Check with your business phone provider to smooth out any wrinkles regarding the phone installation. For instance, some new phone systems may require additional network cabling.
Can you provide a few testimonials?
Testimonials offer an additional layer of insight that you may not get just from speaking directly with a provider or reading their offering online.
Additionally, testimonials can give you insight into the size and industry of businesses that your potential provider has experience with, which can help determine how much they'll be able to understand your business' unique needs and wants.
What does your support system look like?
There are some companies who sell quality phone systems, but can't properly assist you when something goes wrong. There are other companies who outsource their service, which means that the company you thought you hired isn't the company who will be helping you.
Some companies have their own in-house Network Operations Center, which typically points to a company who can handle most any situation, in-house.
How can you guarantee quality of service?
How can you measure the quality of your business phone provider's service? Since service can vary significantly from one provider to another, check with your provider to see if a Service Level Agreement (SLA) can be built to ensure that your provider delivers on their promises.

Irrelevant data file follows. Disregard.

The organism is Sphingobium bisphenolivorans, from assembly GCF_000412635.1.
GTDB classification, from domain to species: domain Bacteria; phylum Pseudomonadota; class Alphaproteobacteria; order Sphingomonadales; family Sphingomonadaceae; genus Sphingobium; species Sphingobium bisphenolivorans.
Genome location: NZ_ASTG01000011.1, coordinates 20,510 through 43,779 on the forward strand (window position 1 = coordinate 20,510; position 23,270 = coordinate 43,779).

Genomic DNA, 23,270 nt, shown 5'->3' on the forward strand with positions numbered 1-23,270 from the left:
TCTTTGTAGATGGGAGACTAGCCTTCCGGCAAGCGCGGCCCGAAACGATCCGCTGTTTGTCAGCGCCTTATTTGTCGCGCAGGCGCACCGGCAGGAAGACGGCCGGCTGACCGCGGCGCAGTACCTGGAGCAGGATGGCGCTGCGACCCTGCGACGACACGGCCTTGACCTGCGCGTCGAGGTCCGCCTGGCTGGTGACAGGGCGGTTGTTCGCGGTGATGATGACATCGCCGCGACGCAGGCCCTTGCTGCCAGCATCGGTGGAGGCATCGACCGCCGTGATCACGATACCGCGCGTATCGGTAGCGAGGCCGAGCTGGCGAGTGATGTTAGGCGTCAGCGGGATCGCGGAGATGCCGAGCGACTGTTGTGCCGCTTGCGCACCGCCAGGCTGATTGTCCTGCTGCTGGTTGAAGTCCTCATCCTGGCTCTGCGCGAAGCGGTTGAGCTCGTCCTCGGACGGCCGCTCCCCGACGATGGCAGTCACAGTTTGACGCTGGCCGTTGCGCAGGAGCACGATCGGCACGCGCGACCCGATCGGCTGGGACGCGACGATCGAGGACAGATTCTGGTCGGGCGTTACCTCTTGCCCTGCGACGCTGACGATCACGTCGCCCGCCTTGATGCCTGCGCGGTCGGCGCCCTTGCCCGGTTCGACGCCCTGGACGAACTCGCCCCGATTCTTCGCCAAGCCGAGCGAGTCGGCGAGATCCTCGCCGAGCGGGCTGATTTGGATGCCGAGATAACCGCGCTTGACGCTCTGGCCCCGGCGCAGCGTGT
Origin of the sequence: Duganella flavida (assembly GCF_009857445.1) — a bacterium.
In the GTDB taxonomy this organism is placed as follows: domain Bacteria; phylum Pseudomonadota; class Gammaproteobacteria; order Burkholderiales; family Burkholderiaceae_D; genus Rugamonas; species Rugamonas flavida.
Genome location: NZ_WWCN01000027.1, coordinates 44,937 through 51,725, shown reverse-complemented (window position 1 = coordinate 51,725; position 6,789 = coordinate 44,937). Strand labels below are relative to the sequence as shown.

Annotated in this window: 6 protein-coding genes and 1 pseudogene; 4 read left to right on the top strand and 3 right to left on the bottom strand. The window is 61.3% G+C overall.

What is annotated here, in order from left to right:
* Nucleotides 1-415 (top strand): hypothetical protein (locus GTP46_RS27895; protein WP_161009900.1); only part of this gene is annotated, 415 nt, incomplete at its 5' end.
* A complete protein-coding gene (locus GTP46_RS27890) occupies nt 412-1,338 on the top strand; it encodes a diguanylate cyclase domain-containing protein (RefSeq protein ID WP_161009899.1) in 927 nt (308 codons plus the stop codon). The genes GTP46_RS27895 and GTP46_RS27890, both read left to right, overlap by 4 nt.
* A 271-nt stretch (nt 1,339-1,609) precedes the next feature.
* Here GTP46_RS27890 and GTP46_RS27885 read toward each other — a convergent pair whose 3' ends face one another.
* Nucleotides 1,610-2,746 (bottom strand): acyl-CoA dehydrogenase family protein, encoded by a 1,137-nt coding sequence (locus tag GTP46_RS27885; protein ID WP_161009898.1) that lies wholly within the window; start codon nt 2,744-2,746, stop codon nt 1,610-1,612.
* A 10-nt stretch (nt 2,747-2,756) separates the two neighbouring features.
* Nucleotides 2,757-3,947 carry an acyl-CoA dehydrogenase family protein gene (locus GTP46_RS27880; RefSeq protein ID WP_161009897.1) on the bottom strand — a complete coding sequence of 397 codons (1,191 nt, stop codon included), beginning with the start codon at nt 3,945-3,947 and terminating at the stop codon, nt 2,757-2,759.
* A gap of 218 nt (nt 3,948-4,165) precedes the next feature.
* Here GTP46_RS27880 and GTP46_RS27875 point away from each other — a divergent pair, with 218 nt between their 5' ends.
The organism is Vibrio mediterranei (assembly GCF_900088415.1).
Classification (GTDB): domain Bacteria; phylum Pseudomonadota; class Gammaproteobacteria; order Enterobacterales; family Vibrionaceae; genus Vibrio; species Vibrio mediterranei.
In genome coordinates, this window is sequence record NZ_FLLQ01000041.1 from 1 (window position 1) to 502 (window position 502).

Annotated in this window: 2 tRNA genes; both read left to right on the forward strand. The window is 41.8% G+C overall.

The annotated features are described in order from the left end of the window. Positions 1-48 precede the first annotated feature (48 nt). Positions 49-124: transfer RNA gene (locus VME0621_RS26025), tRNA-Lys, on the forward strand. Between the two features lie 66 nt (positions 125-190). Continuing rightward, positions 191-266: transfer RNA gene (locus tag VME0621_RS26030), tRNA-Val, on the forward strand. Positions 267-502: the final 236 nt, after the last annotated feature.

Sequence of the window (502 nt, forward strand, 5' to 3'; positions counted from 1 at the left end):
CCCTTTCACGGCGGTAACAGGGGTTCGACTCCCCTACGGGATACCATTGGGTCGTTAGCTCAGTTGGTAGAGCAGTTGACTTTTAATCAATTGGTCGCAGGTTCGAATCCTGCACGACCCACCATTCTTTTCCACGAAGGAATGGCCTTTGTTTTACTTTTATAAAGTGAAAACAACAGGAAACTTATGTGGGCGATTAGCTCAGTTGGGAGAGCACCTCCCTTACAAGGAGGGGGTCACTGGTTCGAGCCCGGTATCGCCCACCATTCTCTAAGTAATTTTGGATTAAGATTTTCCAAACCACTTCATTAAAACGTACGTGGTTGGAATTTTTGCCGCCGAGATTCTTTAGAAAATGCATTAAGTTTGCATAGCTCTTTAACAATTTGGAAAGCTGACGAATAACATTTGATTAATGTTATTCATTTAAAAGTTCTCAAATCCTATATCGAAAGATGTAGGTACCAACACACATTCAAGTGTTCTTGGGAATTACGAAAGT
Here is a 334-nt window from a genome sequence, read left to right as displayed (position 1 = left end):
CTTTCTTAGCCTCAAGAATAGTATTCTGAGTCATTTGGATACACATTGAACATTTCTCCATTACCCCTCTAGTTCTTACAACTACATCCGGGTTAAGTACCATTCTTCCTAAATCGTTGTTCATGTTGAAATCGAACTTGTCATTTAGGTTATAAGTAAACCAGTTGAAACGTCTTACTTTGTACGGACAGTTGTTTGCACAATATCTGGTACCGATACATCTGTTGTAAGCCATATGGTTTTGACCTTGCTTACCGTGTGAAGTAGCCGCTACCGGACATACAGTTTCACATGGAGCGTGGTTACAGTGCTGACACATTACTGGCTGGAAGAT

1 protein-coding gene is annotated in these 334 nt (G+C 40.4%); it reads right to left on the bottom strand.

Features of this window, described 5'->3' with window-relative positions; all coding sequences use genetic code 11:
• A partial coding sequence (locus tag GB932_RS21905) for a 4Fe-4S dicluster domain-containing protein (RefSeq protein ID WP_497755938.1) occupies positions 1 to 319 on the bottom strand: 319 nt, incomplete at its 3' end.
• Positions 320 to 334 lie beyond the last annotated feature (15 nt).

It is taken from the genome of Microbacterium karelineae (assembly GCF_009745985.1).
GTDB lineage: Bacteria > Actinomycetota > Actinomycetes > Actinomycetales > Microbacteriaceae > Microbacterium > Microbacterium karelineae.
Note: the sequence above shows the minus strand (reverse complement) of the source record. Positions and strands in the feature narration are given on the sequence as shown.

For instance, you can set specific goals for factors such as jitter, latency, and response times in the event of outages. Your SLA should also set expectations for how you can get out of your contract if you are unsatisfied with your provider's service.
However, keep in mind that many providers will include contract stipulations that state that you must give them a specified period of time to remedy your complaints before you're allowed to break your contract.
We hope that this article adequately answered your questions. Just by reading this article, you are putting your organization on the path towards improved business operations!
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Posted by Chris Gaines
Chris Gaines has been with Standard Office Systems as the Director of Managed Services for the past three years and has over 25 years of experience as a Network Administrator in the office technology industry. He has a passion for helping small businesses discover the best technology solutions for their specific needs.